It is but natural for our children see us as this authority figure who sets rules and limits, corrects their behaviour, pushes them to do their homework and denying their more whimsical and unreasonable requests. All that should be enough for our children to perceive our presence in their lives as negative, which is sometimes the case in some parent-child relationships.
However, many kids don’t feel that way about their parents, because their parents do more than just order them around. They actually create a positive balance between by initiating positive interactions as well. Do all loving and affirming interactions with them, and you will be able to connect more deeply with your children. Here are 10 quick ideas to do just that.
1. Snuggle with them in the morning
Do this for at least five minutes every time they wake up in the morning. You can even do it for a longer time if you can spare it. Sure, they’ll be outgrowing this eventually and probably would squeeze out of your embrace one day, but they will always have memories of you holding them in your arms every single day, and that’s a connection that’s as deep as it gets.
2. Be playful with them
Singing songs in the car on your way to school is just some of the many playful things you can do with your child on a daily basis. It could something as whimsical as holding hands and skipping together on the way to the car. You can even race them to the car if you want to. Pillow fights before bath time would also be nice. Anything that will leave an indelible mark in their minds that for all your authority as a parent, you’re someone they can actually have fun with.
3. Slip a love note into his/her lunchbox
If your own parents did this to you as a child, then you know the lovely feeling of finding such a note inside your lunch box. The notes like that remind your kids how much you love them, and your kids will know it to be true.
4. Read them bedtime stories
Fostering parent-child bonds has traditionally been the biggest benefit of reading bedtime stories to your child, but recent studies have found that doing so also boosts your child’s brain development. More than that, you have to enjoy every aspect of reading the bedtime story, from savouring the smell of your child’s hair as he/she snoozes off or tucking him/her in.
5. Communicate with your child regularly
Few things in a parent-child relationship are as great as solidifying it than regular conversations. Talk to them at breakfast and ask what they’re looking forward to doing today. At the end of the day, devote all your attention to him/her talking about stuff that happened in school. If they tell jokes or do something funny, laugh with them. At dinner, ask your child an interesting question and give him/her the time to answer while everyone at the table listens. If they have troubles at school or they want to say something about crushes or anything, listen compassionately.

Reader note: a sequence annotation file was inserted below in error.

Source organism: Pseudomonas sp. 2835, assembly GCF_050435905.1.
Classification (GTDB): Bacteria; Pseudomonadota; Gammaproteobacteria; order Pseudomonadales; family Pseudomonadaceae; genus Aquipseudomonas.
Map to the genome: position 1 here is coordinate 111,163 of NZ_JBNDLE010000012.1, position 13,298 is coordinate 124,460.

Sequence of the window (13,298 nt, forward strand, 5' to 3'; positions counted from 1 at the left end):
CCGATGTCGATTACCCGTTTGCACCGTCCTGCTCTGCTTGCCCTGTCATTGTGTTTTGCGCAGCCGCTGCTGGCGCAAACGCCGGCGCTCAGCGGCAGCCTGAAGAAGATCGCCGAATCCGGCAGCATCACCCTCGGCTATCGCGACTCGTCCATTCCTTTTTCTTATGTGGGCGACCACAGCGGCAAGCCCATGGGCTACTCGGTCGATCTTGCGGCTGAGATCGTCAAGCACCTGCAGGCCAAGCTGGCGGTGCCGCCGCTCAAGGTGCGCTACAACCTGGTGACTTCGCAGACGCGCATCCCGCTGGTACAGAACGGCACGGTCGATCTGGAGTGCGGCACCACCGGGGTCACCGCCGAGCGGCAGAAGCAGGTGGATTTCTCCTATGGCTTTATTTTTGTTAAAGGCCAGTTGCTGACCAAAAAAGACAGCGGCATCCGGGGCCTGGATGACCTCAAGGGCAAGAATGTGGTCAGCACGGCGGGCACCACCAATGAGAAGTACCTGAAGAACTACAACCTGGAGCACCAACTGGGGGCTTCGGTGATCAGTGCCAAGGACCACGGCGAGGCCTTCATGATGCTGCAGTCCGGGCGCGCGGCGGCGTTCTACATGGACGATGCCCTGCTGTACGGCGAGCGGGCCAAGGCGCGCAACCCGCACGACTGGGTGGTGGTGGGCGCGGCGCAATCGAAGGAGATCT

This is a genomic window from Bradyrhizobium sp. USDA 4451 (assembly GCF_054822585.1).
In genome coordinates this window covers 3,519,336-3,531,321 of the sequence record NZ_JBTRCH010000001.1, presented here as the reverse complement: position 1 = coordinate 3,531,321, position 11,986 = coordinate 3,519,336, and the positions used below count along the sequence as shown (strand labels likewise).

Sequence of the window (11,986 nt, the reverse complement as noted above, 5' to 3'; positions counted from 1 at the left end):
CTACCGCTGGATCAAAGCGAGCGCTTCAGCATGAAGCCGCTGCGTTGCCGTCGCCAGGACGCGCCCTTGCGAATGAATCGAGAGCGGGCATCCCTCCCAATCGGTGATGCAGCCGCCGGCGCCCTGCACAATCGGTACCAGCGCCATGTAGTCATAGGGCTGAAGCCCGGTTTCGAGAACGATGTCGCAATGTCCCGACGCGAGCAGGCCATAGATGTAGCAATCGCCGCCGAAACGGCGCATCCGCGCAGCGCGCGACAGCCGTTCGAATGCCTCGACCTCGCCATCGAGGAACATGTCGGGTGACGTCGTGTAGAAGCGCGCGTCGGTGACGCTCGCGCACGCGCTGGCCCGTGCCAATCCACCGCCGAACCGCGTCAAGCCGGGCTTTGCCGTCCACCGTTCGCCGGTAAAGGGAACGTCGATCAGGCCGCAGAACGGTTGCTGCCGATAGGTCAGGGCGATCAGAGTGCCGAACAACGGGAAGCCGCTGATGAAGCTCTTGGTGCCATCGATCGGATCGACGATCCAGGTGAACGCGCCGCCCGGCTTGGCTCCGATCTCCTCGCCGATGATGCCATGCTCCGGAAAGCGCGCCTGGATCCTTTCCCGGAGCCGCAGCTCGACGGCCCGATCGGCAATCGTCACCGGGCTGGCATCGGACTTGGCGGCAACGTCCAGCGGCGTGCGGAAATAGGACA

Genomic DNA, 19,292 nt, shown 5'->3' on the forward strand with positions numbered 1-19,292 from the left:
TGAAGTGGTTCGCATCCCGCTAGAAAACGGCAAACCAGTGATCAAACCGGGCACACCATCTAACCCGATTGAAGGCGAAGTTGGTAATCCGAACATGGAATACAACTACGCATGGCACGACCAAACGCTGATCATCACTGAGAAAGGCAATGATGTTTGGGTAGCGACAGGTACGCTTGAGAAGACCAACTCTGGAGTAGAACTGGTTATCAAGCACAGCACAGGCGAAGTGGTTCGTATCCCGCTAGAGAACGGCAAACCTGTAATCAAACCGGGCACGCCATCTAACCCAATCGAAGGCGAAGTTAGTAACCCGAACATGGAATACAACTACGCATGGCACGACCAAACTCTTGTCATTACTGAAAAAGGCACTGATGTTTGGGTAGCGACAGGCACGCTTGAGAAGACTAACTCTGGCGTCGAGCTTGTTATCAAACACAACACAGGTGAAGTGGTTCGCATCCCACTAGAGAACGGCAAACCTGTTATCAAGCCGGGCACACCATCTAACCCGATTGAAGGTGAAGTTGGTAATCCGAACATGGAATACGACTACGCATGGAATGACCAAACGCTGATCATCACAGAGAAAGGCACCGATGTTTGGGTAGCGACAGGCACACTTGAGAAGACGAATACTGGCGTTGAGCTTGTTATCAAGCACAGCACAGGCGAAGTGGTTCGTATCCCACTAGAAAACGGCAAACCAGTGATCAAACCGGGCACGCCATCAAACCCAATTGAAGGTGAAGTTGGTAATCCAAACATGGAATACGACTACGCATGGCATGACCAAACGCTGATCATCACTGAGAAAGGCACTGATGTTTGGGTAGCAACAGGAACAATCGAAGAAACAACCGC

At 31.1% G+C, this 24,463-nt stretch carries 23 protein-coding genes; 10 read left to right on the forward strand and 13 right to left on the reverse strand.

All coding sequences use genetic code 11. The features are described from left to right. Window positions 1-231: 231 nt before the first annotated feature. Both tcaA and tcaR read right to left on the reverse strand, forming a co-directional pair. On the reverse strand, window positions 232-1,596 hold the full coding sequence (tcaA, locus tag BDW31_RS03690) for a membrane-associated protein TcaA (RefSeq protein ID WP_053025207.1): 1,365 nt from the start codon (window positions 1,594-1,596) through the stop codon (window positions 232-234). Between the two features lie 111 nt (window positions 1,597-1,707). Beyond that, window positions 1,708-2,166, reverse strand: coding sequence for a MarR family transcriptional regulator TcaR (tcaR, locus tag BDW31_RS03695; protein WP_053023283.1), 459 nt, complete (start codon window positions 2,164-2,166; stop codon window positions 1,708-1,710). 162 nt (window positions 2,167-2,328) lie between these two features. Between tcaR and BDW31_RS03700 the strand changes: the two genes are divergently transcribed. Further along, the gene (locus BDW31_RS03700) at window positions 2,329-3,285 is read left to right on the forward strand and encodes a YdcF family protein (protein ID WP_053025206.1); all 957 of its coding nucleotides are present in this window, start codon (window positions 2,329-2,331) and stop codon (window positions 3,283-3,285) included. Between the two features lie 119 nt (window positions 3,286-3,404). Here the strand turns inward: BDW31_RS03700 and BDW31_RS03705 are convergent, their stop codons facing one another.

6. Tell your child to have fun
Are you one of those parents who tell their kids to “be good” as they send them off to school? If yes, we recommend changing that to “have fun!”. The other send-off sounds like the child is naturally going to do something that isn’t too good at school, and you’re just reminding them not to do anything of the sort. “Have fun”, on the other hand, is full of positive connotations for your child.
7. Be impartial when they have a fight
It’s but natural for siblings to fight, but if you ever see any of your kids engage in one, sit them down, listen to both kids without taking sides, keep your sense of humour, and help them come up with a solution that everyone will be happy about.
8. Hug your children whenever you can
Hug them whenever you can, simply because there is no better way to get your love across to them. It’s a form of body language that can be understood across all countries and all cultures. You don’t even have to say anything. Just hug your children every chance you get, and let your love flow from you to them.
9. Keep calm even when you get frustrated with them
All parents have gone through feeling frustrated when their kids don’t want to stop playing and get ready for bed. All too often, many parents have to bark at them to get them to bed, and that isn’t any way to connect more deeply with your children. During time like these, you have to keep calm and your sense of humour intact. Maybe you can make going to bed some sort of a game, as you scoop them up in your arms and carry them to bed. When you get the child to bed, reconnect with your child and use that warm connection to tuck him/her in.
10. Allocate special time for your child
It doesn’t really matter what you do together. What matters is that you do stuff together, whatever that might be. For this, you should set aside time on a regular basis. For very busy parents, perhaps fifteen minutes of their time will do. In that time, everything else must be dropped, and your attention should be solely focused on your child.
Creating habits like the ones enumerated above may be time consuming, but if they are going to help you connect more deeply with your children, would that time even matter? Of course it shouldn’t, not when you want to have a deeper connection with your kids. That, in the end, is all that matters.